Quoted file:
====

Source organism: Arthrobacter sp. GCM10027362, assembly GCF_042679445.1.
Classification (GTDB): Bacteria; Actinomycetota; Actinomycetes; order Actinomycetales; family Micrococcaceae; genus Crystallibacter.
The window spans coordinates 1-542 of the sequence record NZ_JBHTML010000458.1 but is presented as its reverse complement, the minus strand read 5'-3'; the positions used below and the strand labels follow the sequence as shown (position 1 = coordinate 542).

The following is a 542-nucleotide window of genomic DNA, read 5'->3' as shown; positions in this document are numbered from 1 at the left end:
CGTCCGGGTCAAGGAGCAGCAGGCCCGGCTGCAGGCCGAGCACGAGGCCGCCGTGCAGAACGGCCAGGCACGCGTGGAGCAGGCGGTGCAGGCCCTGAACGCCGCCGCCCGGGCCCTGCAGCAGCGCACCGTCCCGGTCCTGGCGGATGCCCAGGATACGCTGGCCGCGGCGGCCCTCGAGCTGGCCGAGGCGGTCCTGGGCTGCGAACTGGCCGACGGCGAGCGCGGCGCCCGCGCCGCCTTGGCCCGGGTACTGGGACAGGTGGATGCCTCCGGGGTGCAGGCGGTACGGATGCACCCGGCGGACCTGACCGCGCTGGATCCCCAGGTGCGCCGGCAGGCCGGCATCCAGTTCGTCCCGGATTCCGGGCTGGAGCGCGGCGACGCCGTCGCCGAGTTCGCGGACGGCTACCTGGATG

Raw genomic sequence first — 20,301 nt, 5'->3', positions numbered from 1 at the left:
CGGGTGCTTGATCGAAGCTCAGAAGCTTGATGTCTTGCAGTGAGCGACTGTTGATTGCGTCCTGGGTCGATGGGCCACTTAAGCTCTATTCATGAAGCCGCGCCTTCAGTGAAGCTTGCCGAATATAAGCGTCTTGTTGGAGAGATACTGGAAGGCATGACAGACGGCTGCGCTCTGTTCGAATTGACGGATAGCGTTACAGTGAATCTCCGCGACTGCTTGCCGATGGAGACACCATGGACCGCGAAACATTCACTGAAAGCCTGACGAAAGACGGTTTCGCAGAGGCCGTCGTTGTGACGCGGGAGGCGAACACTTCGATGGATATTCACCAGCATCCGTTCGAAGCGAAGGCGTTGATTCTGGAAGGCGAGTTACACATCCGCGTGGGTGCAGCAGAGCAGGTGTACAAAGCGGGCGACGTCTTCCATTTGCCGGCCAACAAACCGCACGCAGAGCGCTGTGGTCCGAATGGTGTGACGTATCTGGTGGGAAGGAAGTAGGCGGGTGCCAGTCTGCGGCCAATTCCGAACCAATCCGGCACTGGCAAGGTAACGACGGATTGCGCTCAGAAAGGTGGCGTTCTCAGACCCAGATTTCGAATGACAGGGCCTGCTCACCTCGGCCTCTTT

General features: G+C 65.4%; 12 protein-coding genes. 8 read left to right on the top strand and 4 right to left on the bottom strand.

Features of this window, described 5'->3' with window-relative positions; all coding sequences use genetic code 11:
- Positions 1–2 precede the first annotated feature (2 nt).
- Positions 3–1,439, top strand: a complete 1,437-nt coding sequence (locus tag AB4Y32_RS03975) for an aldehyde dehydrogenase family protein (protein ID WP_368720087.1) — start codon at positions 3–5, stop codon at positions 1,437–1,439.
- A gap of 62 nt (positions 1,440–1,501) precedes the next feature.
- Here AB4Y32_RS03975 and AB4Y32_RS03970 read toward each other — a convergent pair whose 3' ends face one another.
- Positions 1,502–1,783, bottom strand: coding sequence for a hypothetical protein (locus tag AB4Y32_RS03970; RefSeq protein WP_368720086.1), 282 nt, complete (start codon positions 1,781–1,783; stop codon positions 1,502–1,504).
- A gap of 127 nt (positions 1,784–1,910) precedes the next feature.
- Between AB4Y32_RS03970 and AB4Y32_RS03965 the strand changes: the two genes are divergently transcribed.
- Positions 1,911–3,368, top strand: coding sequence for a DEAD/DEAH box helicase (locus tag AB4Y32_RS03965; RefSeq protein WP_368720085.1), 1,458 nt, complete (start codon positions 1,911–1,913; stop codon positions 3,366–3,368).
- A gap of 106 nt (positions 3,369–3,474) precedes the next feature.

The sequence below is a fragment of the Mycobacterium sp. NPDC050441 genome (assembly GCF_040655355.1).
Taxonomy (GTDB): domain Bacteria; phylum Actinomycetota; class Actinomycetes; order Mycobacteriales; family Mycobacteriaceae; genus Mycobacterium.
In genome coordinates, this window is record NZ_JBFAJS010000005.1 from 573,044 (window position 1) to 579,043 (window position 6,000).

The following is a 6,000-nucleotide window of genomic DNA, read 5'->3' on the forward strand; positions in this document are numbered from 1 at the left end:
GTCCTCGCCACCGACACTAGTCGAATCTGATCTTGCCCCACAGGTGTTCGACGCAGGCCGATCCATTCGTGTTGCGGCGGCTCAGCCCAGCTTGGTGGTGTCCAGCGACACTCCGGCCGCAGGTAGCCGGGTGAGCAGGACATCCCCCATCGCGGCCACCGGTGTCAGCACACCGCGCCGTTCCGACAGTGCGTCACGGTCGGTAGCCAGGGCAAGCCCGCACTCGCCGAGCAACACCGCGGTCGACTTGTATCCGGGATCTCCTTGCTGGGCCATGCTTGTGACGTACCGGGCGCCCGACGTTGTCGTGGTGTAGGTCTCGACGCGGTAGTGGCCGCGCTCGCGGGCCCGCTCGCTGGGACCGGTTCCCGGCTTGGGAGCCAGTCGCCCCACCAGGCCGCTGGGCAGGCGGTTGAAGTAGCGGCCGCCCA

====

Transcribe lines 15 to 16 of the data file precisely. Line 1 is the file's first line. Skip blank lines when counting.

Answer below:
- A gap of 127 nt (positions 1,784–1,910) precedes the next feature.
- Between AB4Y32_RS03970 and AB4Y32_RS03965 the strand changes: the two genes are divergently transcribed.